Tealeaves Folio



Durian: King of Fruits or Disgusting?

Humans can distinguish at least one trillion distinct smells, yet many people find it difficult to precisely describe them. Due to this, the world of aroma has traditionally borrowed its language from the other senses.


Understanding that inclusivity is in the nature of tea, how can we use the principles of Inclusive Design to ultimately enhance the ability to explore the world, satisfy essential needs and experience joy and wonder through aroma?


Discover the TEALEAVES x Microsoft project on LanguageOfAroma.com


A world-renowned expert on the psychological science of smell, Dr. Rachel Herz is a neuroscientist, TEDx speaker and published author of both books and numerous research publications. She is also a valued consultant to international corporations, an entrepreneur, and teaches at Brown University and Boston College. Dr. Herz contributed to our Language of Aroma campaign, which brings an appreciation and understanding for the detail of Aroma and its impact on the human condition.


Our culture teaches us what is good and bad, how to behave, and what to believe in.  This is just as true for customs and politics as it is for aromas and food.  Indeed culture is a very powerful force for dictating what we think tastes and smells disgusting or delicious.  Take cheese.

Most people of Asian descent consider cheese, and especially its aroma, to be disgusting and literally the equivalent of cow excrement, which considering that it is the rotted consequence of an ungulate body fluid, is technically correct.  By contrast, Westerners generally view, nattō, a stringy (the strings can stretch up to four feet) sticky, slimy, chunky, fermented soy bean dish that the Japanese love and regularly eat for breakfast, to be hideous.  In addition to its alien and complex texture, nattō suffers from an odor problem, at least for North Americans.  To me, nattō smells like the marriage of ammonia and a tire-fire.   Although this might not be the worst smell combination ever, it has zero connotation to food for me, and there is not a Westerner I know who at first attempt can get nattō  into their mouth. Are cheese and nattō the highest bar for the cultural aroma-food conflict to cross?  No. I think durian is the winner.

Durian is a native fruit of Brunei, Indonesia and Malaysia and revered by southeast Asians as the “king of fruits”.  However, it is notorious for its odor.  For those who live in its natural habitat the fruit’s aroma inspires deep appreciation, but non-natives rarely share this opinion.  The food and travel writer Richard Sterling, lyrically described the scent of durian as: “pig-shit, turpentine and onions, garnished with a gym sock.” Other comparisons have been made with sewage, vomit and death.  Because tourists have such difficulty with the fruit’s fragrance, carrying raw durian is forbidden in most hotels, subways, buses and airports.  So if on your next trip to Jarkarta you’re inspired and buy some durian, make sure to eat it all while you’re at the market because you’re not going to be allowed back into the Hilton with it.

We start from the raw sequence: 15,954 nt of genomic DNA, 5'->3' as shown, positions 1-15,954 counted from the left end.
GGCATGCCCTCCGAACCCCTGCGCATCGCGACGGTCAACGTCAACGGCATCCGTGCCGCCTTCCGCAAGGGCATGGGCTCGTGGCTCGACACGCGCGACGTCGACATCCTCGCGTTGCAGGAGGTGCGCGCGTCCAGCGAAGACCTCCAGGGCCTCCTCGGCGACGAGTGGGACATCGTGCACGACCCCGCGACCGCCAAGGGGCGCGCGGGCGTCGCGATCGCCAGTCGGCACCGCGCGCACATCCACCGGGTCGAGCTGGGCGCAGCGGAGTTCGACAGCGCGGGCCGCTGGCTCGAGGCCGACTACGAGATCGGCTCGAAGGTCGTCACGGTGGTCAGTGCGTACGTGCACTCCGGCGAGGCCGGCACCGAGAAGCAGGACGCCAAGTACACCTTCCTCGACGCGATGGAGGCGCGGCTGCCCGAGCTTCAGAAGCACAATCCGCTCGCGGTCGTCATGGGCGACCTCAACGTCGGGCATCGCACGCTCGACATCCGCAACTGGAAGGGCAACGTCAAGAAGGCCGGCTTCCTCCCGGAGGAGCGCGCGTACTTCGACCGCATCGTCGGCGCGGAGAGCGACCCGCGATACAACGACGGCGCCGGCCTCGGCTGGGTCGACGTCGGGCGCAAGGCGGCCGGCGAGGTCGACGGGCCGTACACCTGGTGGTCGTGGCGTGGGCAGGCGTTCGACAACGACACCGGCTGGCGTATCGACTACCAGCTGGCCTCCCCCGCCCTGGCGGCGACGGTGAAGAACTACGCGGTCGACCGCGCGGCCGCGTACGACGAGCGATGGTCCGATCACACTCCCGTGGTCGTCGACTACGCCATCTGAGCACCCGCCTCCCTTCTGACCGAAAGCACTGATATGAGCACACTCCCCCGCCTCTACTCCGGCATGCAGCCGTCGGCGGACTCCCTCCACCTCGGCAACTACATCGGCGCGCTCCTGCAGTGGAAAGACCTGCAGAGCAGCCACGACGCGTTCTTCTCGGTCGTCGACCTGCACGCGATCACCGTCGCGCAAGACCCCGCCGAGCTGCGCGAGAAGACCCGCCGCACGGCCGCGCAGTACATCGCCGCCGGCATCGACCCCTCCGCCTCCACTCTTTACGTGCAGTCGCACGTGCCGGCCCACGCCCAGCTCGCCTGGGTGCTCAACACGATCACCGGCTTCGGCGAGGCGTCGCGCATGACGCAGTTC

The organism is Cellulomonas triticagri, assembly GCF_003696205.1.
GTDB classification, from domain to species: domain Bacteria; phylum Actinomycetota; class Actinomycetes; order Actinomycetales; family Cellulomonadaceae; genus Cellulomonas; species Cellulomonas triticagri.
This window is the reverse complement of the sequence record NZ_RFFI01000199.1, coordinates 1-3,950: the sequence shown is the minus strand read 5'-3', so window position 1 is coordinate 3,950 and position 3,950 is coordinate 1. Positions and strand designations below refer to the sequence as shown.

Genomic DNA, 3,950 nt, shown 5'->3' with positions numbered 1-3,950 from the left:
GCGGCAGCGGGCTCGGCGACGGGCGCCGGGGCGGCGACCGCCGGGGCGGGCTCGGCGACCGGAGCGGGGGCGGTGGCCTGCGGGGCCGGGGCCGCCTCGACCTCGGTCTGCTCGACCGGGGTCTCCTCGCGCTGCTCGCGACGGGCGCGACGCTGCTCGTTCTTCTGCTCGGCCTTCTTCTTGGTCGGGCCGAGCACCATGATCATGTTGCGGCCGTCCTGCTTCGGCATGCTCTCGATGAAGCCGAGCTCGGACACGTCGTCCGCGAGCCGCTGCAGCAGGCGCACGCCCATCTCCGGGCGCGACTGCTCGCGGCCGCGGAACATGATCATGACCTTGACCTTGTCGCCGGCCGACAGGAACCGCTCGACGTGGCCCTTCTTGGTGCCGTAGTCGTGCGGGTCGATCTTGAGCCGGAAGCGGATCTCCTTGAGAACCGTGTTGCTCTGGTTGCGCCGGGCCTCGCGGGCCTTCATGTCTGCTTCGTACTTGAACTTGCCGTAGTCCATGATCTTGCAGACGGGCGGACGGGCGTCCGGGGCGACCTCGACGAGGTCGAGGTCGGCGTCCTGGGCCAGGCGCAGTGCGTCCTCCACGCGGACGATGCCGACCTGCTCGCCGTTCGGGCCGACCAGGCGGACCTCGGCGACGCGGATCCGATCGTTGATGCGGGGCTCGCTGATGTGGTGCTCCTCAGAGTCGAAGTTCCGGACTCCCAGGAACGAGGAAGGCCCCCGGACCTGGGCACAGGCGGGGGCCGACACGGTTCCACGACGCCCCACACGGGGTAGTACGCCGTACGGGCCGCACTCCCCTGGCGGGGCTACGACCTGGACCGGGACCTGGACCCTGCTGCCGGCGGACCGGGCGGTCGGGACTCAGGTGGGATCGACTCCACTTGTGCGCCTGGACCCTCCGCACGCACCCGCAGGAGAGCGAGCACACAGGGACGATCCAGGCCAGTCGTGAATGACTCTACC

For the same cultural relativism when it comes to odors, a universal stink bomb has yet to be developed, despite the best military efforts.  The US military has been experimenting for years with various scents, including “US Army Latrine Odor”, as a safer alternate to tear gas that could be used in riot situations, but to date the mission has failed.  None of the odors that have yet been tested are able to cross-culturally get people running.  This is because of the meaning of odors across different cultures.  If you live in an area where underground sewer systems don’t exist, ‘latrine odor’ would be as common to you as the smell of fryer grease from a fast food restaurant is to many of us, and though it may not be your favorite scent you are fully accustomed to it and accept it as part of life—and its meaning is benign.  What’s more, if you live with an odor all the time, no matter what it is—your daily perfume, fryer grease, or sewage– it will smell a lot less intense to you than someone who only rarely encounters the scent.

We physiologically and psychologically adapt to the things that we smell all the time.  This is why you don’t think that your house has an “odor” though someone else might, and why you can’t smell the perfume that you wear every day.  When it comes to scent, the less intense something smells the less noticeable or bothersome it is.  This is another reason why Indonesians who are around durian on a daily basis can’t understand what all the fuss is about when Westerner’s come to visit.


Adapted from:  That’s Disgusting by Rachel Herz











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